Ausstellung mit Nicholas Jackson im Dynamo Zürich am 23. Juni 2018.


Flujo Domestico is the first solo exhibition in Europe by Chilean artist Nicholas Jackson (1983), showing us the “flow” of money which does not only encompass transactions in shops, but which is deeply rooted in Chilean macroeconomics and its neoliberal politics established by the Chicago Boys in the 1980s. Today, money is no longer the green, red, or blue paper, nor is it the plastic of credit cards or new bills, but instead moves in an invisible flow of capital and crypto currencies through fiberglass cables. What for us in Switzerland has become everyday life on our smartphones is, however, only a small portion of the worldwide flujo domestico. Jackson starts his journey where money continues to be visible, as it is the case in his hometown Viña del Mar. He shows us the sources of this flow, the ATMs, the DIY advertisements of its street markets, their fake, foreign, or unique goods, and not least the images of this economy.

Where money is still visible, it has no impact on world economics, however, where it digitally moves in large amounts from one account to another, it influences the lives of those who hold it in their hands. This marginal presence expresses itself in a language that is as universal at it is idiosyncratic. Venerated personalities on bills share the same physical and visual space as the part rough-and-ready, part skillful commercial signs in small shops in Viña’s neighboring town Valparaiso. Each of them tells the story of cultural values and personal dreams, of local politics and the global market, and marketing strategies. The language of the flujo domestico is vibrant, exceedingly heterogeneous, and the expression of all that speak it every day.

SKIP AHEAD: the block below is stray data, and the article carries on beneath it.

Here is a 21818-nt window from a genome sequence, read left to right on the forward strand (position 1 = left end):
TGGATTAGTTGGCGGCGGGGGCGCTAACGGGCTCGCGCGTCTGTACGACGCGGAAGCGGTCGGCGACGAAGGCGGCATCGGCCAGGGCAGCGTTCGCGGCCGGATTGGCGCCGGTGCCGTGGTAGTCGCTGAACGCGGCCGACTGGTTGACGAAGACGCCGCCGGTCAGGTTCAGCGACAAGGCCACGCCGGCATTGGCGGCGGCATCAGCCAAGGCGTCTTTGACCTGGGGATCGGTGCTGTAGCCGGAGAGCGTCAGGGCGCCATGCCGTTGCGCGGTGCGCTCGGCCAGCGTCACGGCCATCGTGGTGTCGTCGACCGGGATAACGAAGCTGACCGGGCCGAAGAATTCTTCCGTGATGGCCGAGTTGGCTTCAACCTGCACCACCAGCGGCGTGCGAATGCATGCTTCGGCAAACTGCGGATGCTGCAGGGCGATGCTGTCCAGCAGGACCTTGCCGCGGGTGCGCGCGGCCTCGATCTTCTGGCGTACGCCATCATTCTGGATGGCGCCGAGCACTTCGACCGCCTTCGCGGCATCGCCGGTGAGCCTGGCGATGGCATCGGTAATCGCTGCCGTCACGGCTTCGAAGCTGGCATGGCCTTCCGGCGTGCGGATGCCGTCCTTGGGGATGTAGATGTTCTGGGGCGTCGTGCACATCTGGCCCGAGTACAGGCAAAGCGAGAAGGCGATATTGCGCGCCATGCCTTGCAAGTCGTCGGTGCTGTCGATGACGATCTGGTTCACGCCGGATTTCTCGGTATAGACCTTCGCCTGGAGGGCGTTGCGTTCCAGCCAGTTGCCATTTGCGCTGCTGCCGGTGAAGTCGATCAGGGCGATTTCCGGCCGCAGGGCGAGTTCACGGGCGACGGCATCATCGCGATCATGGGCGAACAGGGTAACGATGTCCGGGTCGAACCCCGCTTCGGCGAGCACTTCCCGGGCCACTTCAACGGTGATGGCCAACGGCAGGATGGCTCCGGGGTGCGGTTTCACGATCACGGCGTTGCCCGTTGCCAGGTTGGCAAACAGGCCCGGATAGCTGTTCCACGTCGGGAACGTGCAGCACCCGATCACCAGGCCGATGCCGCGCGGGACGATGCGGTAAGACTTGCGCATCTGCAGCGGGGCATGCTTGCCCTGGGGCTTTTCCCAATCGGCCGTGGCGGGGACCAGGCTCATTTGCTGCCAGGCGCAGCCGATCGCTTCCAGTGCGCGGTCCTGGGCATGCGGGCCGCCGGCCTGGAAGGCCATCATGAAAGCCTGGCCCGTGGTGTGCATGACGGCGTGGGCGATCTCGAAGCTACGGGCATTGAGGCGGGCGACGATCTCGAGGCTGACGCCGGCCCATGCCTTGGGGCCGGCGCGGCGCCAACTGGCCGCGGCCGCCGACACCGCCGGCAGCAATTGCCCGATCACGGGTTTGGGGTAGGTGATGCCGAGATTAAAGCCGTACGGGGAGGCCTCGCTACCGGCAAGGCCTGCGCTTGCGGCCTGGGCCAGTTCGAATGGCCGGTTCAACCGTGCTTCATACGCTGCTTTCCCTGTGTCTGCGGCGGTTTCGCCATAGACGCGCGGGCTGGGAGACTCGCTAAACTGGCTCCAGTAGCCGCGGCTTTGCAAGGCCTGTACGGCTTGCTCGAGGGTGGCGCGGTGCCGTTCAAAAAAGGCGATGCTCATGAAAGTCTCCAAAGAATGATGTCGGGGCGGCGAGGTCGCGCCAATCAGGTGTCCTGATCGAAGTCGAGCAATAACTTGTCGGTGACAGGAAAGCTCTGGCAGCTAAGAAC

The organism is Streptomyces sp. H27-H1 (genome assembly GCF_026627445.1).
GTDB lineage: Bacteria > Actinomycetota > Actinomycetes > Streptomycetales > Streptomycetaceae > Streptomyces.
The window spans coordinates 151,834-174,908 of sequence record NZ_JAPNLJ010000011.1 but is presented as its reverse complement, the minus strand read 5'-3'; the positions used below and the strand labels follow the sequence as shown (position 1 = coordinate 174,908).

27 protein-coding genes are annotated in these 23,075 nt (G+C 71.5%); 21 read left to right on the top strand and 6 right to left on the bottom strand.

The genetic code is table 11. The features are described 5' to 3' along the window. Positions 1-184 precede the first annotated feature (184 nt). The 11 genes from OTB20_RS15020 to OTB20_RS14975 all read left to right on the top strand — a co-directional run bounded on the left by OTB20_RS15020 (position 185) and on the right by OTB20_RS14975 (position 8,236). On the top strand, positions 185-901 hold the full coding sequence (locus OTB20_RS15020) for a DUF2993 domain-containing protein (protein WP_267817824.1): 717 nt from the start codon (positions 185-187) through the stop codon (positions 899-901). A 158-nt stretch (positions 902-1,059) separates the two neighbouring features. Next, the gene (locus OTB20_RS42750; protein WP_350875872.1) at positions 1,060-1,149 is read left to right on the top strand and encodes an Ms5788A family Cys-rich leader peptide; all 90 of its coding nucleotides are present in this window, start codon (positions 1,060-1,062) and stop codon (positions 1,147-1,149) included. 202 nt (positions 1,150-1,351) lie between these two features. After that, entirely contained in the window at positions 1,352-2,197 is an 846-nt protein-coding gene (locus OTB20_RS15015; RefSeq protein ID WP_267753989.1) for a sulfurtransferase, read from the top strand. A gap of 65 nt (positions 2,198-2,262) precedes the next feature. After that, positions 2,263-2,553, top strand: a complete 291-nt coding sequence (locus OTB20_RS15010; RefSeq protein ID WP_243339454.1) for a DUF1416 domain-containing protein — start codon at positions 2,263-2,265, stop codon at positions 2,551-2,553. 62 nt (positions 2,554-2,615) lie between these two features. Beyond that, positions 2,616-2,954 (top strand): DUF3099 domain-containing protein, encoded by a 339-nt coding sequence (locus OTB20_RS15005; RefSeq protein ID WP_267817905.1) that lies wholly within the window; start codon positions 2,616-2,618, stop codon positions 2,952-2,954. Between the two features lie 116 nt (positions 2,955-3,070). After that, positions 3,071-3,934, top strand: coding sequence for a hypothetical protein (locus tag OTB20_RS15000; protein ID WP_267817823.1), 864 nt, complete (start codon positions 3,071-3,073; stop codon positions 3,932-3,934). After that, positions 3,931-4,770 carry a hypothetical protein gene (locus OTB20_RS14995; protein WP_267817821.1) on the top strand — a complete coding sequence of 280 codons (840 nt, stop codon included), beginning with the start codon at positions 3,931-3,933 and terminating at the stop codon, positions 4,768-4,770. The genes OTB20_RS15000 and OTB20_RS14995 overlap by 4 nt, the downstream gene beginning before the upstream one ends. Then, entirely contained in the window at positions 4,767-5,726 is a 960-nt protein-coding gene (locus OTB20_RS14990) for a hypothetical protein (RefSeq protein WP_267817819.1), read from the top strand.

Jackson’s work is neither documentary nor investigative, his images are neither a mirror of reality nor an analysis of power structures. Instead, they illustrate a cross section of the “distributed form”, a concept of the English art theorist and philosopher Peter Osborne. In this sense, the manifestation of a thing is not confined to a specific medium or number of instances, but organically develops in potentially infinite repetition and remix.

This exhibition was supported by Jugendkulturhaus Dynamo, Stadt Zürich.

Download Text und Werkliste (deutsch) / Download Text and Object List (German)

Nicholas Jackson Valenzuela (1983) lives in Viña del Mar. The neighboring city of Valparaiso and the summer retreat of the metropolitans, the Santiaguinos, is a melting pot of Chilean culture, in which the everyday of its population, high culture, and international tourism come together. Taking this quotidian buzz as a point of departure and repeatedly circling back to it, Jackson develops his work on the basis of the multiple layers of signs, symbols, and their use in advertising, politics, and art. Often, the result reveals a subtle irony in the connection of apparently separate elements, or in stripping them of all context altogether, thus emphasizing the mostly colorful, but eventually empty appearance. Jackson takes up this seemingly trivial envelope and demonstrates its complex structure within our culture, as well as its pointing toward the material and immaterial values that it contains.

Ready-mades and copies are an integral part of Jackson’s practice, both in their employment in his installations as in their representation in photographs and digital collages. The “Latin American Neobaroque”, as the eclectic mix of Western and Latin American Element is called, finds its expression both in the Chilean everyday life and Jackson’s work.

Jackson has been teaching the theory and practice of photography for several years in a number of schools, among them the Professional Institute of Photography ARCOS and the Art School of the University Andrés Bello. His mostly site-specific installations have been exhibited throughout Chile. He has been winner of numerous national awards, residencies, and grants, such as by the National Council for the Arts CNCA of the Republic of Chile.

Watch an interview with the artist on YouTube: